The sinking ship

Abolishing term limits will help, but if you’re expecting it to be a magical solution to all our problems you’ll be sorely disappointed.  Unfortunately I fear people are as susceptible to believing in term limits as the key solution as they are it being the root cause to our economic woes.  Abolishing term limits only plugs a leak, it won’t bail out the boat.

Ideally speaking we need to introduce far more drastic changes that will require a great deal of political capital and skill to achieve.  Abolishing term limits is only a first step.  We’re going to need to significantly streamline and relax the work permit process for skilled workers to the point where its little more than a rubber stamp of approval.  Beyond that we’ll need to do a whole raft of other things.  Unfortunately that gets far more difficult to achieve if you’re not very tactful in your approach in how you manage the media, how you craft your rhetoric and how you recognize and tackle voter myths.

It just isn’t so simple that all you have to do is eliminate term limits and wipe your hands, your done.  I truly wish it was.  I wish that over the last few years of writing this blog that I was completely wrong when I warned of the downturn, that we were in a bubble, that housing was likely to collapse and our cost of living would continue to rise.  I certainly wish I am wrong about the approach the OBA is taking and that the commentator who thinks I’m an amateur proves to be absolutely right.

“As much as you guys pretend to be politically astute you are really showing how much of an amateur you both are.”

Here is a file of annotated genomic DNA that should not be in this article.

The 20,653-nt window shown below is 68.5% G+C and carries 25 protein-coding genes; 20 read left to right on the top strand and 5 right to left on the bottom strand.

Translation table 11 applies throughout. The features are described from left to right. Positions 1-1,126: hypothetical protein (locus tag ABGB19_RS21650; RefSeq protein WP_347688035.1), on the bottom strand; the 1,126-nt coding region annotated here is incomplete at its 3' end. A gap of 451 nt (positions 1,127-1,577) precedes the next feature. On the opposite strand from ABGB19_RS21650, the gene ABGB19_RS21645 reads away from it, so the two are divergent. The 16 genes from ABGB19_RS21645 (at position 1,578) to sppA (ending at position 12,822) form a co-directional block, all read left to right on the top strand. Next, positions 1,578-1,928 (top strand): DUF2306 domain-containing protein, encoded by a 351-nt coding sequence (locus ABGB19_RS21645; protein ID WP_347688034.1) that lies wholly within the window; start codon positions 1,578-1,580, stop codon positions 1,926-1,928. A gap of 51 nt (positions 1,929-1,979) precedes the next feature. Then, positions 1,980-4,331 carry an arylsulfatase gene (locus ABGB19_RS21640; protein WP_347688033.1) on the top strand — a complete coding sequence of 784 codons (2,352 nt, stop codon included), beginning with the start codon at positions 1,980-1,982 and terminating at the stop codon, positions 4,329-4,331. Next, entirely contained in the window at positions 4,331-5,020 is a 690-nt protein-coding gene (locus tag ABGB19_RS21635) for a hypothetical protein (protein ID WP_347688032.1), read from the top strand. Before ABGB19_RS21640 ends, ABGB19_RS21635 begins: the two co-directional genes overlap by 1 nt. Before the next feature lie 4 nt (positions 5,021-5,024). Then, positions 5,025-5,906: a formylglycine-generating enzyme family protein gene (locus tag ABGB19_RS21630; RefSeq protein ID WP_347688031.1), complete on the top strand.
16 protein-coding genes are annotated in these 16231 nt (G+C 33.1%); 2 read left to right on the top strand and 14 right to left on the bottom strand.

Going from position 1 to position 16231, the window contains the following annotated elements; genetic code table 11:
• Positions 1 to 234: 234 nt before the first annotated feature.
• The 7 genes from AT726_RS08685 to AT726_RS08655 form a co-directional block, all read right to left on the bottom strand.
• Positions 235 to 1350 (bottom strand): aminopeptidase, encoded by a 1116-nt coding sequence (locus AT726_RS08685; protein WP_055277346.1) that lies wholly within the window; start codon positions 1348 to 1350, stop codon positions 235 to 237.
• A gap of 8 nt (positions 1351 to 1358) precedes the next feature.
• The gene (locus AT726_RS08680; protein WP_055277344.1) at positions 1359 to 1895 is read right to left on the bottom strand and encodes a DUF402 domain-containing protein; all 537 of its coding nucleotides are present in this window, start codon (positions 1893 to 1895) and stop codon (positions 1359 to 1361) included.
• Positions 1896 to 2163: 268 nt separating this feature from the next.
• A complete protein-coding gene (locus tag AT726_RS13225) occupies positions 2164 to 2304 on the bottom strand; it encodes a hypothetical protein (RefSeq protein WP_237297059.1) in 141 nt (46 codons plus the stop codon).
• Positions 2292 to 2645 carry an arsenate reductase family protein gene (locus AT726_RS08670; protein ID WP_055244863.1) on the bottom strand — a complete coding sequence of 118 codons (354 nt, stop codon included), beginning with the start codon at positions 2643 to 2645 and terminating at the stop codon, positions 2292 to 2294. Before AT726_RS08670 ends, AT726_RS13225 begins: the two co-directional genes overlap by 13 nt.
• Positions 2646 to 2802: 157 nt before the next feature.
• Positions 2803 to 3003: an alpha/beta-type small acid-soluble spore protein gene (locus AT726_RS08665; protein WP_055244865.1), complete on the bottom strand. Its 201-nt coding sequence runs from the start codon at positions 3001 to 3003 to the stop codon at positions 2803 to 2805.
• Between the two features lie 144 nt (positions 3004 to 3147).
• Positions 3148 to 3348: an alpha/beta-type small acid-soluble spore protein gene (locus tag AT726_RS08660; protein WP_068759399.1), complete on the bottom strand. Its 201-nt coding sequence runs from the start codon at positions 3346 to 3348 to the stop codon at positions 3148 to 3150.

He’s right about one thing, I am an amateur and quite thankfully this blog isn’t my day job.  I love Bermuda and thus I feel compelled to speak out but most often I try to stop myself from writing and getting involved because I hate politics.  I’d rather our island was a peaceful paradise where I didn’t need to worry.  Unfortunately I do worry, I worry greatly and that’s where I lose myself and end up speaking out.

“In this case it is quite clear that term limits needed to be removed and hence the OBA acted swiftly. Instead of applauding their efforts you want complain about the process.”

Quite clear?  Acted swiftly?  Applaud their efforts?  Why then did the OBA originally pledge to put term limits to a two year review rather than eliminate them outright?  Either it wasn’t so clear or they intentionally deceived us.  To some, including this blogger, it was quite clear that term limits needed to go.  That leaves the possibility that we’ve intentionally been deceived which means that in less than a month they’ve managed to break our trust.  Trust is the most essential component to managing human relationships and it is critical that we have trust in our leadership if we’re going to move forwards.

“Secondly, when the next election rolls around and Bermuda is doing much better without term limits you both will need to remove foot from mouth.”


Sadly I just don’t see abolishing term limits as being the magical solution to creating jobs.  It might help save the axe for some, but it won’t create jobs.  Term limits caused job functions to be migrated off island.  Those jobs aren’t coming back now just because people can now stay longer.  What eliminating term limits will do is that it will help prevent more jobs from being relocated away.  It won’t actively serve to create new jobs, unfortunately.